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Lieve Lissens Broken Arm Interview
Part 3 - Complications
This is the last section of a 3-part interview with injured Belgian skater Lieve Lissens.
In this part of the interview, Lieve talks about complications
that developed after her broken
arm surgery and why she is still not able to skate
four months after her injury.
(For a description of Lieve's skating fall and photos of
her X-Rays and and the pins in her broken arm, see
of this interview).
Interview Part 3
After your May 2003 skating fall at the track in Tienen, Belgium
you had four pins in your arm for six weeks.
How soon after the pins were removed were you able to start skating again?
Four months after my injury I am still not able to skate. Two weeks after
I had the pins removed, the doctors
discovered a serious problem with my arm.
Oh no, that is terrible. What happened to your arm?
I need to look up the English name for the disease.
OK, I found it. The name of my problem is
"reflex sympathetic dystrophy", and it is commonly called "RSD".
Now *I* need to go it look it up.
OK, I looked on the Internet, and I found a whole association devoted to that problem:
Reflex Sympathetic Dystrophy Syndrome Association of America.
I don't see a simple description on that Web
site, except it says the problem is a
"painful neurological condition".
includes a good description of the problem.
As you can see from that FAQ,
I was very lucky the problem was discovered in its
How was the condition discovered?
Could it have been the cause of the pain
you were feeling before they removed the pins?
I don't know if it was causing any of the pain, but
the doctors discovered the problem because my hand was very
warm and it had a deep red color.
How did they treat the condition?
Every day they injected me with Miacalcic
(A NOTE FROM KATHIE: Miacalcic is a brand name for Calcitonin, a hormone that regulates
the movement of calcium between the blood and bones).
How long does it usually take to cure
Reflex Sympathetic Dystrophy Syndrome?
In the best case it can be cured in a month,
but it will often take a few months, and sometimes
it can take years.
You had the pins removed six weeks after your accident.
What is your condition today, two months after the pins
were removed from your arm?
My sympathetic nervous system is starting to recover
but I am still getting daily injections of Miacalcic.
I'm also still going to a physiotherapist,
and I still do not have a lot of movement in my hand.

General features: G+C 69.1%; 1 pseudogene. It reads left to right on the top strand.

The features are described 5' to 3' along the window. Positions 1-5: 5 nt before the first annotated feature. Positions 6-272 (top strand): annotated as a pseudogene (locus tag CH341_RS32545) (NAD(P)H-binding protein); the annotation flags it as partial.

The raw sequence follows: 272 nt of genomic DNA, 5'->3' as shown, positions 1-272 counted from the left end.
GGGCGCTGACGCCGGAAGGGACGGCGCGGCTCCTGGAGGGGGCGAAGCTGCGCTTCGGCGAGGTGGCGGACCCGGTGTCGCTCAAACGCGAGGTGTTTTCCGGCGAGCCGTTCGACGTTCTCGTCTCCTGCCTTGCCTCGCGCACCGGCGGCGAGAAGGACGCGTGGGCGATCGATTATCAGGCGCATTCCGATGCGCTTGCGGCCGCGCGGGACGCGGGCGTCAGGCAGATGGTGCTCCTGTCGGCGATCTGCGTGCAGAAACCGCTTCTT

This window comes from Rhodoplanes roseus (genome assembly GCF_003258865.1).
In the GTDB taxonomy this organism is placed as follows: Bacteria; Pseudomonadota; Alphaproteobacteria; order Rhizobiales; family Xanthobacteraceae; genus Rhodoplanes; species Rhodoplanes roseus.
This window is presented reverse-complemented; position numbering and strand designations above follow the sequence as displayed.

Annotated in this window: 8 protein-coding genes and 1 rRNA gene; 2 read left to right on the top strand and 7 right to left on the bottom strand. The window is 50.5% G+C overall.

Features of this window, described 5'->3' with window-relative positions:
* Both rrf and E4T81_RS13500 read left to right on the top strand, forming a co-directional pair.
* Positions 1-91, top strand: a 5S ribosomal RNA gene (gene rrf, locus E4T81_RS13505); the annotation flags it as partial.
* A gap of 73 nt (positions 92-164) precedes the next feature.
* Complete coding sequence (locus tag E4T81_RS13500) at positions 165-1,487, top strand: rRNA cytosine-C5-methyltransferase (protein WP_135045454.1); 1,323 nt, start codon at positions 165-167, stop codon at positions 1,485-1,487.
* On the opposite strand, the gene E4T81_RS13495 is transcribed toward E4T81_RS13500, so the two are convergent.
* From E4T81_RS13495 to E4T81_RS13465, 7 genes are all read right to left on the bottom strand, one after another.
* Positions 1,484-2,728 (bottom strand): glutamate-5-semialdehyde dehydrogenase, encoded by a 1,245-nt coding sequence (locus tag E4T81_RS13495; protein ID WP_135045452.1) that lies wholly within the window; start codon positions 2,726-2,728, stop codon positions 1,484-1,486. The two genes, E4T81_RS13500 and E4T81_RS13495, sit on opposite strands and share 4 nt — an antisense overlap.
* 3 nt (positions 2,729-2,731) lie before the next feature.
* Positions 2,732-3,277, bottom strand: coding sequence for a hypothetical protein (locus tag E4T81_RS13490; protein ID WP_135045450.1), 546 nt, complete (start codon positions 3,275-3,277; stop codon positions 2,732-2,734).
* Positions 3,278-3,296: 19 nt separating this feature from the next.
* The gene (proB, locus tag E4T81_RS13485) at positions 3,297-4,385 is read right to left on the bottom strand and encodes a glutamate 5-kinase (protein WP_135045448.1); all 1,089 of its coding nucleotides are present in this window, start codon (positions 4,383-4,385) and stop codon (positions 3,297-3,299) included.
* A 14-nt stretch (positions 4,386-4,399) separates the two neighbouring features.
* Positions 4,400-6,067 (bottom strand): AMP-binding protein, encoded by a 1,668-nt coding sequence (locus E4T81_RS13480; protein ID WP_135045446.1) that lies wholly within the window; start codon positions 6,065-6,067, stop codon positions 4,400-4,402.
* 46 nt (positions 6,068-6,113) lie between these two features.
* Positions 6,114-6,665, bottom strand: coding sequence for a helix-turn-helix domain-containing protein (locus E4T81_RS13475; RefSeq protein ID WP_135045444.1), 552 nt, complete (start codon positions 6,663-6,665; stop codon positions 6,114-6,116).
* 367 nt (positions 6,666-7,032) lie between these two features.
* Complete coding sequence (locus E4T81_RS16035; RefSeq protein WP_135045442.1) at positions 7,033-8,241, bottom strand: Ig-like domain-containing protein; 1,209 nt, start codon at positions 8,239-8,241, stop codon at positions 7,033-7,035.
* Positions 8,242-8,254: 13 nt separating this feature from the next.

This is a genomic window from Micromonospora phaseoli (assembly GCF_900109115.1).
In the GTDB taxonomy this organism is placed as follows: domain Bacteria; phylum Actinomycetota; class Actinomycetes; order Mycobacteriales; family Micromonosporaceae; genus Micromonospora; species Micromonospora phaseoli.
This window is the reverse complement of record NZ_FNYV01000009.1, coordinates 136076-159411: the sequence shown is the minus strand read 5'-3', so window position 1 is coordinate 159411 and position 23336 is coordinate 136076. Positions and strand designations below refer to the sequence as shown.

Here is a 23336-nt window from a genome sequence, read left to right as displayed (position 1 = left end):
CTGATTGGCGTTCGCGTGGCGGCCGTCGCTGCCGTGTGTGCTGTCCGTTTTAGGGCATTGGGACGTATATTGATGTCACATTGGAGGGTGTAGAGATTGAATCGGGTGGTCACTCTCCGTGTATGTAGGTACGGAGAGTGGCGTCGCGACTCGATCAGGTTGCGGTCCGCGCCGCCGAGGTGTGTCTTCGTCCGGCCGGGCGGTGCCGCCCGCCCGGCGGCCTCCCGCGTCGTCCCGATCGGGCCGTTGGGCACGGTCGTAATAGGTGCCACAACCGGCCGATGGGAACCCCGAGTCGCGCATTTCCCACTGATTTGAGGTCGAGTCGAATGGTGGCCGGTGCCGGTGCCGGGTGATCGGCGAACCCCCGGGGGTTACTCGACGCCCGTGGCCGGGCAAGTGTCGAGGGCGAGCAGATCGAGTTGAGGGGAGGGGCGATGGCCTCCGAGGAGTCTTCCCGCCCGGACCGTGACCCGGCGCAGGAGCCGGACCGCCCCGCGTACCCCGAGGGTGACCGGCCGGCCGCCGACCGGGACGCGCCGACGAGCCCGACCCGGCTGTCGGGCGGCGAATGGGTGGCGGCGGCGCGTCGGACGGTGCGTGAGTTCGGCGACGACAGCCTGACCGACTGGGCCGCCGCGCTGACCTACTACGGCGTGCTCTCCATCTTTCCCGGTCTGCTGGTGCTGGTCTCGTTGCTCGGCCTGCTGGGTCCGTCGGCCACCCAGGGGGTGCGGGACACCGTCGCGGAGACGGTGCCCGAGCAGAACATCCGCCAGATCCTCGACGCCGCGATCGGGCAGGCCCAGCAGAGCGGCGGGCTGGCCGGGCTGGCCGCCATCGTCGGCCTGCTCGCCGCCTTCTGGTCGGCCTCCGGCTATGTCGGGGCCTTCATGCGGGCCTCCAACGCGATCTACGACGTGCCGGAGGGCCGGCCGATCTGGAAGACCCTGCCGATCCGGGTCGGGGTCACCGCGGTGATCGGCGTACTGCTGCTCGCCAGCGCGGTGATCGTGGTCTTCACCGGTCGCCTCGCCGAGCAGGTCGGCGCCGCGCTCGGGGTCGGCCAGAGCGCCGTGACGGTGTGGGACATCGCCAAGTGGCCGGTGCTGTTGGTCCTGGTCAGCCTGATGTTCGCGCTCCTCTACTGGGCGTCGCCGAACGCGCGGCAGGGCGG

Lieve, this is a terrible story. I had no idea
you were still not skating, and that your condition was so serious.
Do the doctors know what caused this nerve condition?
I suppose it must have been related to your injury, but how?
The specific cause is not really known,
but after a broken wrist a person has
a greater chance of getting the disease.
Thank you again Lieve,
for sharing your story. I know other
skaters will be interested to learn about a
complication that can occur after a broken bone,
and especially a broken wrist, since that is
the most common inline skating injury.
Yes sure. It is quite a story I know.
How limited is your use of your hand now,
and can you do any kind of physical training?
I do not have full movement back in my hand, but
I can use my hand for most things now,
as long as there is no heavy weight involved. Heavy
weight and pressure still hurt my hand.
So are you back to 2-handed typing again?
Yes, I am typing with two hands again. I have
even started to do a bit of cycling. But I
have to be very careful. I can't cycle too long
and I cannot do it on a rough surface.
If you can cycle, why can you not skate?
I can skate technically, but the bones in my arm are still not strong
enough yet to give a good brace.
If I fell again now, it would be worse for me
than my first fall. My wrist and arm are not yet healed.
They are both still painful, and my wrist
can only move about 30 degrees. Normally
my wrist rotation would be at least 90 degrees.
But I think I can start skating again, if I
can find a good brace for my arm, to protect
it from further damage during skating and other exercise.
I have heard of some plastic devices that are
available, and as soon as I can find something suitable,
and get the approval of my doctor, I will be skating
again. I hope that day will come soon.
(end of interview)
More of This Interview
Lieve Lissens Bio and Photo
More About Skating in Belgium
More About Skating Injuries
Translate Any Web Site or Phrase
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Skating in Asia
Skating in Europe
Skating in Oceania
Skating in The Americas
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